Junior Brown [the protagonist of "The Planet of Junior Brown"] is a fat, black, hopeless boy, a 300-pound musical prodigy whose mother has untied the wires of the family piano. He sweats profusely, talks to himself, reaches out on the street to touch the faces of passing strangers and beats out his music lesson on the back of a chair. He looks like Buddha and eats like Paul Bunyan.
Into his miserable life come two friends: the janitor, Mr. Pool, once a teacher but now custodian of the high-school broom closet, and Buddy Clark, a tall, quiet, Robin Hood type. Buddy is the surrogate parent of a "planet" of homeless children, a "Tomorrow Billy" (because he always returns "tomorrow" with the food and clothing his dependents desperately need), and much of the story focuses on his attempt to be responsible for all the lost and unloved people he meets. When Junior Brown cracks up, following the lead of his already lunatic piano teacher, Miss Peebs, Buddy talks Mr. Pool out of sending him to a mental institution and with love and patience they try to help Junior Brown overcome the delusion that he carries Miss Peebs's relative, "a frightening monster with dirty, smelly socks," around with him….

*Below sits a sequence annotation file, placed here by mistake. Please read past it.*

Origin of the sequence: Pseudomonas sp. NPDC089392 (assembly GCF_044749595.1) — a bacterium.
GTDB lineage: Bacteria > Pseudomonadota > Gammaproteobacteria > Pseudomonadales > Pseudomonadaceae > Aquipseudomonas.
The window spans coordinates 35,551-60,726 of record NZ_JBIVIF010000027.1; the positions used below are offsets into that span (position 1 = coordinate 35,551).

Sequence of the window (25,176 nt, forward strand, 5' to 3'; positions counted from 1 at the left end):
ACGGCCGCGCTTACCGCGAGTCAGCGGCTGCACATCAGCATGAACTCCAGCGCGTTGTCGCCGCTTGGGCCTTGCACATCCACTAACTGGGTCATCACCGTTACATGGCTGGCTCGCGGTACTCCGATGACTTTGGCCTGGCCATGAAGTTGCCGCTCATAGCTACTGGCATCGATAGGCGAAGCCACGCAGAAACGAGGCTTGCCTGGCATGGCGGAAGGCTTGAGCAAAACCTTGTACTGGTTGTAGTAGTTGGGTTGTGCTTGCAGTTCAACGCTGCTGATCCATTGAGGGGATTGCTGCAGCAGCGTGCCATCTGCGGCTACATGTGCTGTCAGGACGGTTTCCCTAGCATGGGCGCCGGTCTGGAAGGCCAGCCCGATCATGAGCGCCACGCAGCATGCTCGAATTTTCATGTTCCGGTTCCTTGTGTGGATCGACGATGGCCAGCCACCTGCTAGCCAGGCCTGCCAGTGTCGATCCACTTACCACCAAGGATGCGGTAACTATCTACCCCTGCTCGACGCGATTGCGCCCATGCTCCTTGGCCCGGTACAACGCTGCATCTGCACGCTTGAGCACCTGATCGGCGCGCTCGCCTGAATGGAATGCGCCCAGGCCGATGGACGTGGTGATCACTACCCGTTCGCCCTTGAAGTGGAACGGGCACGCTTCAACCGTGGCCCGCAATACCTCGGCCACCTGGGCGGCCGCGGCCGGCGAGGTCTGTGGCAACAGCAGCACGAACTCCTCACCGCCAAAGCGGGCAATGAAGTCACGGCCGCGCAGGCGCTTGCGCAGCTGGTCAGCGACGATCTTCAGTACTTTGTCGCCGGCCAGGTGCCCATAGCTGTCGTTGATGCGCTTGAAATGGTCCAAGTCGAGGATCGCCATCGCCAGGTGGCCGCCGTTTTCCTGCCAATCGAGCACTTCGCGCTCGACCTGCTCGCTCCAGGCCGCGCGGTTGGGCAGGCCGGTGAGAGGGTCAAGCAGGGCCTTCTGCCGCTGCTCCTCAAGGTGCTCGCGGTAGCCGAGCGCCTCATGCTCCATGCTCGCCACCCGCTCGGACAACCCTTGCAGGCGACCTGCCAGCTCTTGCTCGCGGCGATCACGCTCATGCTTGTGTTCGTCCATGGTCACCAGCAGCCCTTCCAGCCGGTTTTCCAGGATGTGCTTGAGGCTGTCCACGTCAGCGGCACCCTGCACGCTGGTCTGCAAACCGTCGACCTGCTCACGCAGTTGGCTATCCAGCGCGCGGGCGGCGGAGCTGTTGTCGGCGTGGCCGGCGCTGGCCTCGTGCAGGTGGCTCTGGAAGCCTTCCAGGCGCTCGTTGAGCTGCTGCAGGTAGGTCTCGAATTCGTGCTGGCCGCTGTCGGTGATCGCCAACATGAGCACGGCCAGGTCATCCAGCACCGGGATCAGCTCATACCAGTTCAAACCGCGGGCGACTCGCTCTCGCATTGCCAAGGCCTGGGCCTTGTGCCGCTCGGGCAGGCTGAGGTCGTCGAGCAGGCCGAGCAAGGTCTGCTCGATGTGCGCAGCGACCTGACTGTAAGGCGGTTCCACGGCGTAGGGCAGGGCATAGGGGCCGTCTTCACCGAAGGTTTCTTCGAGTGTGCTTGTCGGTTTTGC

There are interesting ideas in "The Planet of Junior Brown," but the book itself is surprisingly dull. Virginia Hamilton's characters and the situations she places them in are inventive but not inspired. Nothing lives. Episode follows episode with the spontaneity of something dragged in chains. Unlike the warm and memorable exchange between Geeder and Zeely in Miss Hamilton's finely woven tale, "Zeely," the exchanges between Junior Brown and Buddy Clark are oddly stilted, studied and false. This causes the book to move so slowly that impatience with the tedious stringing together of events soon obscures the sharpness of Miss Hamilton's occasionally impressive perception.
Alice Walker, in her review of "The Planet of Junior Brown," in The New York Times Book Review (© 1971 by The New York Times Company; reprinted by permission), October 24, 1971, p. 8.